In the wake of horror, a defense for Charlie

Kelly Sloan
Kelly Sloan

Much of the world was horrified by the savagery exhibited in Paris. That horror, at least in the West, was not so much that people had been killed — that happens regularly enough — but a response to the reason for which they were slaughtered: namely for the “crime” of publishing cartoons that displayed a rather unflattering portrayal of the Islamic prophet Muhammad.

Shocking as the attacks on unarmed cartoonists are, violent assaults on free speech aren’t uncommon, even in today’s world. It’s worth remembering  there are mass graves in Germany, China, Cambodia and the former Soviet Union filled with the remains of those who said, wrote, drew or published something determined to be unacceptable by the state. Cuba, whom President Barack Obama feels has been treated as a pariah for too long now, imprisons, tortures and murders their own (extremely watered down) versions of Charlie Hebdo every year. Indeed, the very concept of free speech is a relatively new phenomenon, one largely restricted to the place where it developed, the Christian West.

Only this time, it didn’t happen in Nazi death camps, the Gulag, the prisons of Tehran or Beijing or the concentration camps of North Korea and Cuba. It happened in the center of western tolerance, Paris, to people who weren’t clandestinely publishing treatises of resistance as part of an underground movement in an oppressive state, but who lived and worked ostensibly under the aegis of a free society, drawing and publishing cartoons in a satirical magazine.

The reactions of some, mostly on the left, range from absurd to deeply ironic. The absurd reactions are from those who see some sort of moral equivalency between the Muslim extremists who staged the Paris attacks and those of other religions. And by “other,” they mean Christians.

There was a clip from an MSNBC show where the guest tried to make the connection between the Paris shooters and Jerry Falwell’s lawsuit against Larry Flint and Hustler magazine in the 1980s. He equated the two incidents on the basis that both were examples of religious extremism gone amok and therefore virtually indistinguishable. I saw the clip, and yes, this person seems to be taking himself seriously. Jonah Goldberg of the National Review offered a superb analysis of this. I won’t recreate it here except to reiterate his point, which one despairs need be made: filing a lawsuit in a court of law and shooting up an editorial office are two rather different things.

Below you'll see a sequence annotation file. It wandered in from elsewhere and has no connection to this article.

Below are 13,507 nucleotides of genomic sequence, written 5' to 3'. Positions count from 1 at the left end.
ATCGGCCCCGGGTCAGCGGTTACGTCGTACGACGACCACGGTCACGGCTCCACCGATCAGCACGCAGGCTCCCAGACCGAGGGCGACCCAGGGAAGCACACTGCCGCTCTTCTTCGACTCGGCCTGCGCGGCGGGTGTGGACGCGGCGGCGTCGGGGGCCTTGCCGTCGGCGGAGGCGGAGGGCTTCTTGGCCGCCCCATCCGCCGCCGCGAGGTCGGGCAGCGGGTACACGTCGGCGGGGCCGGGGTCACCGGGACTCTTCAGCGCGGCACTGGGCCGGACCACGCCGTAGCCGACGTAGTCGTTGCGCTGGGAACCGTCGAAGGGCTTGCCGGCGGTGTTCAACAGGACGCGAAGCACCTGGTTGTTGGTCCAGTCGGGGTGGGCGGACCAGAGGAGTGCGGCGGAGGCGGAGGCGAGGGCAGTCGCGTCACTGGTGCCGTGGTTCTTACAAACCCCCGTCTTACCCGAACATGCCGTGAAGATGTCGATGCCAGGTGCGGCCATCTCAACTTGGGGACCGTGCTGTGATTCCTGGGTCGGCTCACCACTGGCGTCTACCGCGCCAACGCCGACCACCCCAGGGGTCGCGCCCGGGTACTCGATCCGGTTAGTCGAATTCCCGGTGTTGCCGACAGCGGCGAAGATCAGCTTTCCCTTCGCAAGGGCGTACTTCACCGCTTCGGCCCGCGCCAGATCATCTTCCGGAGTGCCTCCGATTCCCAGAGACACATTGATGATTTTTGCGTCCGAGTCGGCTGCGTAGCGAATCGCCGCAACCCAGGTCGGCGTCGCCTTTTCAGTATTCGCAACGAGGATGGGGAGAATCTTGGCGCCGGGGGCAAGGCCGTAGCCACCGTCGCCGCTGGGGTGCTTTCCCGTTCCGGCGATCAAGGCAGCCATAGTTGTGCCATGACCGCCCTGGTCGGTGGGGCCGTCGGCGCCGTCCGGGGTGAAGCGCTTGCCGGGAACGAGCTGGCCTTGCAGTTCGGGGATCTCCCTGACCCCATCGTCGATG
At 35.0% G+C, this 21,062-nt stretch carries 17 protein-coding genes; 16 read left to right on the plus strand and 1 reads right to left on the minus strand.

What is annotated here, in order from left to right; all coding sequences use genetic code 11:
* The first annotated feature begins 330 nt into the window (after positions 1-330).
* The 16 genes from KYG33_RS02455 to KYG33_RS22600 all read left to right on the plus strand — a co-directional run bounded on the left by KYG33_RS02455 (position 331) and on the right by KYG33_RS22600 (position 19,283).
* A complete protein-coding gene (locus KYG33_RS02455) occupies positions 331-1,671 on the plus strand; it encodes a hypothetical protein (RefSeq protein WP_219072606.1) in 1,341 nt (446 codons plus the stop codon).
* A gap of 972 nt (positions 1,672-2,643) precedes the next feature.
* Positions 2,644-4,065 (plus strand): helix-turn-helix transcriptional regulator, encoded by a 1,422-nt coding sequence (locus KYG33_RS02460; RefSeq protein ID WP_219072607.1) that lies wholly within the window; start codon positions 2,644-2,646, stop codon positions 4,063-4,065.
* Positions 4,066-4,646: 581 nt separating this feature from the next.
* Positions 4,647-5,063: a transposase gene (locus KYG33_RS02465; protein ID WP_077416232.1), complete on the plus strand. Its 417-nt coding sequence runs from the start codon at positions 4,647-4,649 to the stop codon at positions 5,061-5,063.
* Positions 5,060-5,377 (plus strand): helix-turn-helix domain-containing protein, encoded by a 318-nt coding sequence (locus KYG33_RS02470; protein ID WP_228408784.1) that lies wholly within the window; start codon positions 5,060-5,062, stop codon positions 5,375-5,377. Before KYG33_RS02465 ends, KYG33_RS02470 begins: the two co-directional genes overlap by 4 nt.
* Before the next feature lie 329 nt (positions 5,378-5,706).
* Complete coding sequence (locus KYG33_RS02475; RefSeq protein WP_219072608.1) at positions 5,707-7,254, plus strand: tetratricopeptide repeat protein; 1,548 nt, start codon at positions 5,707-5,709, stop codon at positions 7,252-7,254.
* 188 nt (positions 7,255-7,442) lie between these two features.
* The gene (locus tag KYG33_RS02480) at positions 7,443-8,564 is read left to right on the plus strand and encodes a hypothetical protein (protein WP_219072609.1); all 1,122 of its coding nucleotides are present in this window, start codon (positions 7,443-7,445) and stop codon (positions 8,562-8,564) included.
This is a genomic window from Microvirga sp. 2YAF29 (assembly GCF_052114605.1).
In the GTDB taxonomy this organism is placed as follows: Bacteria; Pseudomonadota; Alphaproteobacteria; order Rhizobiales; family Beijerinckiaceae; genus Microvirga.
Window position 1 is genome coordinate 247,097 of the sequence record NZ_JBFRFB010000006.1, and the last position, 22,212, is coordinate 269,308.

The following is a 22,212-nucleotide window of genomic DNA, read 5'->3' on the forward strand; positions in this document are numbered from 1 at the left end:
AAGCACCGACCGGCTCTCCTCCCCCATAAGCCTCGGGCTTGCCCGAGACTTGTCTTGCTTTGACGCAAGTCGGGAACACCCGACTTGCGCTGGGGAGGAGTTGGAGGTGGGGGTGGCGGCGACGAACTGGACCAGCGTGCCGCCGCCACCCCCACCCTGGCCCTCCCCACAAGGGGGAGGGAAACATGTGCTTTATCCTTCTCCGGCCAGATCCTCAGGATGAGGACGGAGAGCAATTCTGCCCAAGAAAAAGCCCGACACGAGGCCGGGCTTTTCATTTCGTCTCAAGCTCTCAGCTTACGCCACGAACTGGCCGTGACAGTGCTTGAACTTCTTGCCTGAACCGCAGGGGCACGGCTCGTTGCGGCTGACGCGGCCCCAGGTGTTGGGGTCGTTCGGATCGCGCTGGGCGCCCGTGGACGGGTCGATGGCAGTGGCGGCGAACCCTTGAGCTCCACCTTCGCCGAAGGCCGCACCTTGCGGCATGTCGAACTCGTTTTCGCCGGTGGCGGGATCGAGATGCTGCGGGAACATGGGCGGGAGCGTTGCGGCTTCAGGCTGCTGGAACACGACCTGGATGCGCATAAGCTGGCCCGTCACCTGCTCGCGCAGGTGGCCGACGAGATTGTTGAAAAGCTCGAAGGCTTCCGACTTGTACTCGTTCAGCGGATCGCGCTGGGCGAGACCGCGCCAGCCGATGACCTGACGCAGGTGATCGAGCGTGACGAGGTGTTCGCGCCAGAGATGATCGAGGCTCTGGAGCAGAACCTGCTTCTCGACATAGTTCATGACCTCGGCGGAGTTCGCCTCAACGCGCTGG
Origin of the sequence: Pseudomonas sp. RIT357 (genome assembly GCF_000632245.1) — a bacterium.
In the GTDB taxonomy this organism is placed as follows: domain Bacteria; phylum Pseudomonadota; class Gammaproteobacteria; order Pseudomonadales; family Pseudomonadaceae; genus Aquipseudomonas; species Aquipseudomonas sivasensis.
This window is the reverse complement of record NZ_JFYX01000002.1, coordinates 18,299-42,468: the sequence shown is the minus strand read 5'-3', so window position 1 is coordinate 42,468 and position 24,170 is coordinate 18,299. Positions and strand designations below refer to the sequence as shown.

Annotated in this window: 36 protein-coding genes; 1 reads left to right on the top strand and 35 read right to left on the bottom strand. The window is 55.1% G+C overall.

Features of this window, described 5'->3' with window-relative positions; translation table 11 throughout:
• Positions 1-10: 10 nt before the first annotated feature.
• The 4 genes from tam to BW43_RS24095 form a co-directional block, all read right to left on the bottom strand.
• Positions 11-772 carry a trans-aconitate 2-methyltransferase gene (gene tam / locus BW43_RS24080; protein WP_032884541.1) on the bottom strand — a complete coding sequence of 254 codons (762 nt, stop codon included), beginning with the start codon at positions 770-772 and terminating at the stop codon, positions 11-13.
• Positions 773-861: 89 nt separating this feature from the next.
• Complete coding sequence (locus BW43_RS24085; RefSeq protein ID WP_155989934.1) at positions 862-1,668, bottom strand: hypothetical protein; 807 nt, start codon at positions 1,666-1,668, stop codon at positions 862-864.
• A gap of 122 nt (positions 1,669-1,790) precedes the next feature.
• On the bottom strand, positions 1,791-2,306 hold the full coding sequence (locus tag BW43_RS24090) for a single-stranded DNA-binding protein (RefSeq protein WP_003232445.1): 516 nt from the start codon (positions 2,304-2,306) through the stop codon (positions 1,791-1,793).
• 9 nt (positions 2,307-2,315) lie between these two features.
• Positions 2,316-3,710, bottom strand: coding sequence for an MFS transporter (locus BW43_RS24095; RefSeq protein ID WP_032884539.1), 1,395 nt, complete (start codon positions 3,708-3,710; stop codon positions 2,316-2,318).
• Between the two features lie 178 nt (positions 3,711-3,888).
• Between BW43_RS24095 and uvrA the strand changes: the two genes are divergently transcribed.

As are religions, in very real terms. Now, I will contend there are moderate Muslims, millions of them, who disavow actions like those carried out with regularity in the name of their faith. But it would be absurd to assert that the fundamental differences between, for instance, Islam and Christianity are of no import. As uncomfortable as the fact may be, there are elements of Islam that attract, perhaps even vouchsafe, acts of jihadist violence and which help put the religion at odds with western values. It was Islamic extremists who caused the violence in Paris (and elsewhere). Even trying to equate these acts with the bombing of abortuaries by self-identified Christian fundamentalists is ridiculous. Those acts are very rare exceptions and so far afield of Christian teaching and doctrine as to deny the link. The same, unfortunately, cannot be said of Islamic violence.

There’s more than a hint of irony in the indignation being exhibited in some circles over the Charlie Hebdo killings and their effects on free speech. As David Brooks wrote, had the cartoons that so offended Muslims been printed or distributed on pretty much any American university, their creators would have been rode out of town on a rail, banished for life and possible even brought up on hate-speech charges. The soft tyranny of political correctness, hate speech laws and intolerance for other viewpoints (as exemplified in the disinvitation of speakers like Condoleezza Rice from college campuses) remains a far cry from bullets, but are all offensive to free speech in their own right.

It would be folly to suggest free speech has no limits — the proverbial shout of “fire” in a theater, for instance. Such speech that actually causes real harm as broadcasting American troop movements during combat operations or exposing children to pornography should face appropriate sanction from a free society. And we ought not emancipate speech from reasonable consequence.

If you say something stupid, repulsive or outrageous, you shouldn’t be immune from being called out on it. But you shouldn’t be gunned down over it.

Free speech can be ugly. I’m not Charlie, as the meme goes. In fact, what little of Charlie Hebdo I’ve seen I find distasteful. But the western inheritance that I defend instructs — demands — that that I defend its creators from those who would slaughter them for exercising their right to create it.

In that spirit, and in homage to JFK in Berlin, I suggest instead that je suis un Parisien.